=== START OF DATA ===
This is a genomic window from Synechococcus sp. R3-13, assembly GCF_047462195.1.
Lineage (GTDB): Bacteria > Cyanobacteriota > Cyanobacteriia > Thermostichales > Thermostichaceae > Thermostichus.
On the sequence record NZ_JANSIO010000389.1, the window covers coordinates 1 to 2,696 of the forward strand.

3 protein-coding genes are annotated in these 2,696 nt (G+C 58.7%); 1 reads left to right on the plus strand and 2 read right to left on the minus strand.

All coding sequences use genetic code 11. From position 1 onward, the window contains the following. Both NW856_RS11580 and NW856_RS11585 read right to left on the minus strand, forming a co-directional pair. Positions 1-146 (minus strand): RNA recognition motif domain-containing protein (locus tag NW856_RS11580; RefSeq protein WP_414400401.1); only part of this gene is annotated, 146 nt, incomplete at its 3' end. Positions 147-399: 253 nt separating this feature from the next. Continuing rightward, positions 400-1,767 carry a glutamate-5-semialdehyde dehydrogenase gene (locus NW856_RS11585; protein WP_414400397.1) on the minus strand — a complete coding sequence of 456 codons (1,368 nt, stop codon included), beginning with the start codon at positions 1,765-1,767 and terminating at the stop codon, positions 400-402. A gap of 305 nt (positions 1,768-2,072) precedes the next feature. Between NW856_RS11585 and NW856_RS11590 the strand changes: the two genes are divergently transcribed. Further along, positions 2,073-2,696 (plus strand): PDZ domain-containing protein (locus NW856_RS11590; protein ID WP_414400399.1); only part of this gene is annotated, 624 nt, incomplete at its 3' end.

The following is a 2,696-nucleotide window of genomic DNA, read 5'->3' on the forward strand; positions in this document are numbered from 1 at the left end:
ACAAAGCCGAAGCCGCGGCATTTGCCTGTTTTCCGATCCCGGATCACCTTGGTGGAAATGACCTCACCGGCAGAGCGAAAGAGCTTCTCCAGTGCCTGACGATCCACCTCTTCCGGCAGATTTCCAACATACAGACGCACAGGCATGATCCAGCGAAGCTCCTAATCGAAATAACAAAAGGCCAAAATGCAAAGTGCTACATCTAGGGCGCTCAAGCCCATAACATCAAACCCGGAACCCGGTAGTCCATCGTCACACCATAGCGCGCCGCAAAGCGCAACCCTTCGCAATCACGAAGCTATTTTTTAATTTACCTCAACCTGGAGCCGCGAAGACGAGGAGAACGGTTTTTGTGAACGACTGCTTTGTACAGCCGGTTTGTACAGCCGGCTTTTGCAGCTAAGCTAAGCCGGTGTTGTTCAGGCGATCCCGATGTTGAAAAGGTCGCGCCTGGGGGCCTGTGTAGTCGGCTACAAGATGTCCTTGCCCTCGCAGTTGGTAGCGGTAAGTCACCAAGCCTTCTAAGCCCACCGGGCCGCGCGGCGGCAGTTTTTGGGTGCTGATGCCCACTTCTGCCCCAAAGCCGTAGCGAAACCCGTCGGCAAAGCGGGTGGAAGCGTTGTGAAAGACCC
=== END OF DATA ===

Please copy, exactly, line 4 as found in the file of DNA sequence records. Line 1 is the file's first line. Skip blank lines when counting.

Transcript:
3 protein-coding genes are annotated in these 2,696 nt (G+C 58.7%); 1 reads left to right on the plus strand and 2 read right to left on the minus strand.